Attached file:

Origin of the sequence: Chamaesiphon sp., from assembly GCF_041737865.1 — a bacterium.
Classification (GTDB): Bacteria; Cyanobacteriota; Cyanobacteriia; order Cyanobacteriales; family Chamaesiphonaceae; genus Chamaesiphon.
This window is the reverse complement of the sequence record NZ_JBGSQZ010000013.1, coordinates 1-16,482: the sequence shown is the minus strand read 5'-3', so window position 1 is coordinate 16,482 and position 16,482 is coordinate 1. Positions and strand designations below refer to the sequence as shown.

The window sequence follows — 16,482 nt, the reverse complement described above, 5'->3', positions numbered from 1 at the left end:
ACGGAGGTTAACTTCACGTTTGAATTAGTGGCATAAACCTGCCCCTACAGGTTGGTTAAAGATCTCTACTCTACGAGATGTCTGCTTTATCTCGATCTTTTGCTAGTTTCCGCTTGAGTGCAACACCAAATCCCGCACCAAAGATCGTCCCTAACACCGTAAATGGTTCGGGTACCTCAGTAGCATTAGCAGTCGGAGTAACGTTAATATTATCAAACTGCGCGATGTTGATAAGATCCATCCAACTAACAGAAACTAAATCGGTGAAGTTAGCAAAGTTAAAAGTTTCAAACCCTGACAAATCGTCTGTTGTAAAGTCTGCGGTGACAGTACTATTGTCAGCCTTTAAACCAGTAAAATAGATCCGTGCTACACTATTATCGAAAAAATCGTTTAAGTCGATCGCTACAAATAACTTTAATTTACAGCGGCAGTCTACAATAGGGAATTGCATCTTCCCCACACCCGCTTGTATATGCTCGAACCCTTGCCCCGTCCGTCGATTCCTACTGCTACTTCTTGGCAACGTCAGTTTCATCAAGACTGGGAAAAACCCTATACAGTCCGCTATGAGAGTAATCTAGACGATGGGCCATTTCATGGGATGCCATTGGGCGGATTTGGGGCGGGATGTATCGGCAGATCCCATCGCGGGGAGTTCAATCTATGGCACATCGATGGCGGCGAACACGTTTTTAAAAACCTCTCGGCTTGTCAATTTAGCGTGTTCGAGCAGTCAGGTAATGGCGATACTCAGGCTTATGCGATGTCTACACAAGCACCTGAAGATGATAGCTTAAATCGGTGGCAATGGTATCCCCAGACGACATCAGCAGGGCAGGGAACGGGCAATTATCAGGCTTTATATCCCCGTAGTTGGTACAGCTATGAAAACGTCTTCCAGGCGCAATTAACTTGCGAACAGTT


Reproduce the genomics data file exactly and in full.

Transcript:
Origin of the sequence: Chamaesiphon sp., from assembly GCF_041737865.1 — a bacterium.
Classification (GTDB): Bacteria; Cyanobacteriota; Cyanobacteriia; order Cyanobacteriales; family Chamaesiphonaceae; genus Chamaesiphon.
This window is the reverse complement of the sequence record NZ_JBGSQZ010000013.1, coordinates 1-16,482: the sequence shown is the minus strand read 5'-3', so window position 1 is coordinate 16,482 and position 16,482 is coordinate 1. Positions and strand designations below refer to the sequence as shown.

The window sequence follows — 16,482 nt, the reverse complement described above, 5'->3', positions numbered from 1 at the left end:
ACGGAGGTTAACTTCACGTTTGAATTAGTGGCATAAACCTGCCCCTACAGGTTGGTTAAAGATCTCTACTCTACGAGATGTCTGCTTTATCTCGATCTTTTGCTAGTTTCCGCTTGAGTGCAACACCAAATCCCGCACCAAAGATCGTCCCTAACACCGTAAATGGTTCGGGTACCTCAGTAGCATTAGCAGTCGGAGTAACGTTAATATTATCAAACTGCGCGATGTTGATAAGATCCATCCAACTAACAGAAACTAAATCGGTGAAGTTAGCAAAGTTAAAAGTTTCAAACCCTGACAAATCGTCTGTTGTAAAGTCTGCGGTGACAGTACTATTGTCAGCCTTTAAACCAGTAAAATAGATCCGTGCTACACTATTATCGAAAAAATCGTTTAAGTCGATCGCTACAAATAACTTTAATTTACAGCGGCAGTCTACAATAGGGAATTGCATCTTCCCCACACCCGCTTGTATATGCTCGAACCCTTGCCCCGTCCGTCGATTCCTACTGCTACTTCTTGGCAACGTCAGTTTCATCAAGACTGGGAAAAACCCTATACAGTCCGCTATGAGAGTAATCTAGACGATGGGCCATTTCATGGGATGCCATTGGGCGGATTTGGGGCGGGATGTATCGGCAGATCCCATCGCGGGGAGTTCAATCTATGGCACATCGATGGCGGCGAACACGTTTTTAAAAACCTCTCGGCTTGTCAATTTAGCGTGTTCGAGCAGTCAGGTAATGGCGATACTCAGGCTTATGCGATGTCTACACAAGCACCTGAAGATGATAGCTTAAATCGGTGGCAATGGTATCCCCAGACGACATCAGCAGGGCAGGGAACGGGCAATTATCAGGCTTTATATCCCCGTAGTTGGTACAGCTATGAAAACGTCTTCCAGGCGCAATTAACTTGCGAACAGTT